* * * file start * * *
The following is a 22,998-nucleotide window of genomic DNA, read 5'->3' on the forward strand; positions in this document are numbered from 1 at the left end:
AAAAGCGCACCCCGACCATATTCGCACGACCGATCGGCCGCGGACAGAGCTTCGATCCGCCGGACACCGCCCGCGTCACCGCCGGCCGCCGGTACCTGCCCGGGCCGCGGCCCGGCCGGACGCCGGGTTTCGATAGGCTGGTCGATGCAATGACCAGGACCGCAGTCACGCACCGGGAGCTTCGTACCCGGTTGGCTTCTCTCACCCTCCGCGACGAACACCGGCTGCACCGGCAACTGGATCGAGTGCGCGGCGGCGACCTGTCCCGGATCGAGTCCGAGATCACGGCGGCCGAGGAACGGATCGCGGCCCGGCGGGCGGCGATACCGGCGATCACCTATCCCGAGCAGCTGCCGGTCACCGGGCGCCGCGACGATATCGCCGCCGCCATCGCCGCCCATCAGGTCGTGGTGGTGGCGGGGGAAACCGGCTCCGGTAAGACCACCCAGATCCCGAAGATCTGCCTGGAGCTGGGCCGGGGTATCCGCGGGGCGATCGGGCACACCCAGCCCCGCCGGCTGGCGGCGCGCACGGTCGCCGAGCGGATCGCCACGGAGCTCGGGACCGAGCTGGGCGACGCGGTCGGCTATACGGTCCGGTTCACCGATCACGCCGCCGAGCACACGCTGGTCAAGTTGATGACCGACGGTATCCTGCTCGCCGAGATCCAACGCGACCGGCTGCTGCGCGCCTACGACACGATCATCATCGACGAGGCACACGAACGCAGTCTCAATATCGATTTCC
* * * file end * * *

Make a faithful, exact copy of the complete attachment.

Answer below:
The following is a 22,998-nucleotide window of genomic DNA, read 5'->3' on the forward strand; positions in this document are numbered from 1 at the left end:
AAAAGCGCACCCCGACCATATTCGCACGACCGATCGGCCGCGGACAGAGCTTCGATCCGCCGGACACCGCCCGCGTCACCGCCGGCCGCCGGTACCTGCCCGGGCCGCGGCCCGGCCGGACGCCGGGTTTCGATAGGCTGGTCGATGCAATGACCAGGACCGCAGTCACGCACCGGGAGCTTCGTACCCGGTTGGCTTCTCTCACCCTCCGCGACGAACACCGGCTGCACCGGCAACTGGATCGAGTGCGCGGCGGCGACCTGTCCCGGATCGAGTCCGAGATCACGGCGGCCGAGGAACGGATCGCGGCCCGGCGGGCGGCGATACCGGCGATCACCTATCCCGAGCAGCTGCCGGTCACCGGGCGCCGCGACGATATCGCCGCCGCCATCGCCGCCCATCAGGTCGTGGTGGTGGCGGGGGAAACCGGCTCCGGTAAGACCACCCAGATCCCGAAGATCTGCCTGGAGCTGGGCCGGGGTATCCGCGGGGCGATCGGGCACACCCAGCCCCGCCGGCTGGCGGCGCGCACGGTCGCCGAGCGGATCGCCACGGAGCTCGGGACCGAGCTGGGCGACGCGGTCGGCTATACGGTCCGGTTCACCGATCACGCCGCCGAGCACACGCTGGTCAAGTTGATGACCGACGGTATCCTGCTCGCCGAGATCCAACGCGACCGGCTGCTGCGCGCCTACGACACGATCATCATCGACGAGGCACACGAACGCAGTCTCAATATCGATTTCC